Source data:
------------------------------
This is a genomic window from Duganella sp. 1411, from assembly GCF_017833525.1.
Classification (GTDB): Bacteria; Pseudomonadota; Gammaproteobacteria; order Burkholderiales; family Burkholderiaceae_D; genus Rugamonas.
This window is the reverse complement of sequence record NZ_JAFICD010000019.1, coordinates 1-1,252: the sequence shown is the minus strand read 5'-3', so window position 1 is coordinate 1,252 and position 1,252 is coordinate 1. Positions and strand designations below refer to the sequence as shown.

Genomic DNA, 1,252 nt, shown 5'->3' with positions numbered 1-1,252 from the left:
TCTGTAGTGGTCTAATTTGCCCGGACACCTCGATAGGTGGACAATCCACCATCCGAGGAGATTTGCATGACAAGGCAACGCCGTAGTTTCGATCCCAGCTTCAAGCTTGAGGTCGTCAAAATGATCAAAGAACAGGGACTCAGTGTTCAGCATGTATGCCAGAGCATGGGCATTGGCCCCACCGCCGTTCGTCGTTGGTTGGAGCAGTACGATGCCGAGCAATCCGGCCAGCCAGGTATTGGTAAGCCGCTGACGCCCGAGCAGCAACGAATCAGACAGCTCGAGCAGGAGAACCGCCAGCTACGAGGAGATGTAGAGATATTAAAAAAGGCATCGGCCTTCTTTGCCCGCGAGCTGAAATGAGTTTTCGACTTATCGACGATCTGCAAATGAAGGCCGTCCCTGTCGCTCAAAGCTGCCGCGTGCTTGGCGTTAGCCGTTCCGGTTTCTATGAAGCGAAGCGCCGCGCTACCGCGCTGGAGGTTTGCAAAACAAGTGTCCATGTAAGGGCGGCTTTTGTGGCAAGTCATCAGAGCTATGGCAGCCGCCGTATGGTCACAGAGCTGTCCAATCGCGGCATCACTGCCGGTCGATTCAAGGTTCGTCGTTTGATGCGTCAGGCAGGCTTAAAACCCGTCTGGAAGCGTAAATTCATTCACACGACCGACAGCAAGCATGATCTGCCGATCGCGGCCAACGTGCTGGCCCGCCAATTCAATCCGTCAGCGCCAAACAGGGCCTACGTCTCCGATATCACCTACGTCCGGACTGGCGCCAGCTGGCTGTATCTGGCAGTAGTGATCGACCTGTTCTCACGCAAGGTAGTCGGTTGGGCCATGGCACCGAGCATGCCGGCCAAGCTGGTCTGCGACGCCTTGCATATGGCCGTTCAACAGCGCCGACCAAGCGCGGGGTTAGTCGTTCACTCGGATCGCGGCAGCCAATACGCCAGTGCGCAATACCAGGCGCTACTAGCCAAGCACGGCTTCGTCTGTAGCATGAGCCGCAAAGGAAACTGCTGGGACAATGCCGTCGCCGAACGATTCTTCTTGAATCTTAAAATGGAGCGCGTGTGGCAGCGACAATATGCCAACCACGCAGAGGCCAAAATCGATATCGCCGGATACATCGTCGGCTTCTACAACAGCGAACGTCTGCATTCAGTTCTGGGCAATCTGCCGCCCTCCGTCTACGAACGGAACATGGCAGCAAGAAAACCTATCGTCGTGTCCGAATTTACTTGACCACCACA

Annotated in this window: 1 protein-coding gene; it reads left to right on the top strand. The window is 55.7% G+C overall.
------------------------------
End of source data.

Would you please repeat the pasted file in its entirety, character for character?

This is a genomic window from Duganella sp. 1411, from assembly GCF_017833525.1.
Classification (GTDB): Bacteria; Pseudomonadota; Gammaproteobacteria; order Burkholderiales; family Burkholderiaceae_D; genus Rugamonas.
This window is the reverse complement of sequence record NZ_JAFICD010000019.1, coordinates 1-1,252: the sequence shown is the minus strand read 5'-3', so window position 1 is coordinate 1,252 and position 1,252 is coordinate 1. Positions and strand designations below refer to the sequence as shown.

Genomic DNA, 1,252 nt, shown 5'->3' with positions numbered 1-1,252 from the left:
TCTGTAGTGGTCTAATTTGCCCGGACACCTCGATAGGTGGACAATCCACCATCCGAGGAGATTTGCATGACAAGGCAACGCCGTAGTTTCGATCCCAGCTTCAAGCTTGAGGTCGTCAAAATGATCAAAGAACAGGGACTCAGTGTTCAGCATGTATGCCAGAGCATGGGCATTGGCCCCACCGCCGTTCGTCGTTGGTTGGAGCAGTACGATGCCGAGCAATCCGGCCAGCCAGGTATTGGTAAGCCGCTGACGCCCGAGCAGCAACGAATCAGACAGCTCGAGCAGGAGAACCGCCAGCTACGAGGAGATGTAGAGATATTAAAAAAGGCATCGGCCTTCTTTGCCCGCGAGCTGAAATGAGTTTTCGACTTATCGACGATCTGCAAATGAAGGCCGTCCCTGTCGCTCAAAGCTGCCGCGTGCTTGGCGTTAGCCGTTCCGGTTTCTATGAAGCGAAGCGCCGCGCTACCGCGCTGGAGGTTTGCAAAACAAGTGTCCATGTAAGGGCGGCTTTTGTGGCAAGTCATCAGAGCTATGGCAGCCGCCGTATGGTCACAGAGCTGTCCAATCGCGGCATCACTGCCGGTCGATTCAAGGTTCGTCGTTTGATGCGTCAGGCAGGCTTAAAACCCGTCTGGAAGCGTAAATTCATTCACACGACCGACAGCAAGCATGATCTGCCGATCGCGGCCAACGTGCTGGCCCGCCAATTCAATCCGTCAGCGCCAAACAGGGCCTACGTCTCCGATATCACCTACGTCCGGACTGGCGCCAGCTGGCTGTATCTGGCAGTAGTGATCGACCTGTTCTCACGCAAGGTAGTCGGTTGGGCCATGGCACCGAGCATGCCGGCCAAGCTGGTCTGCGACGCCTTGCATATGGCCGTTCAACAGCGCCGACCAAGCGCGGGGTTAGTCGTTCACTCGGATCGCGGCAGCCAATACGCCAGTGCGCAATACCAGGCGCTACTAGCCAAGCACGGCTTCGTCTGTAGCATGAGCCGCAAAGGAAACTGCTGGGACAATGCCGTCGCCGAACGATTCTTCTTGAATCTTAAAATGGAGCGCGTGTGGCAGCGACAATATGCCAACCACGCAGAGGCCAAAATCGATATCGCCGGATACATCGTCGGCTTCTACAACAGCGAACGTCTGCATTCAGTTCTGGGCAATCTGCCGCCCTCCGTCTACGAACGGAACATGGCAGCAAGAAAACCTATCGTCGTGTCCGAATTTACTTGACCACCACA

Annotated in this window: 1 protein-coding gene; it reads left to right on the top strand. The window is 55.7% G+C overall.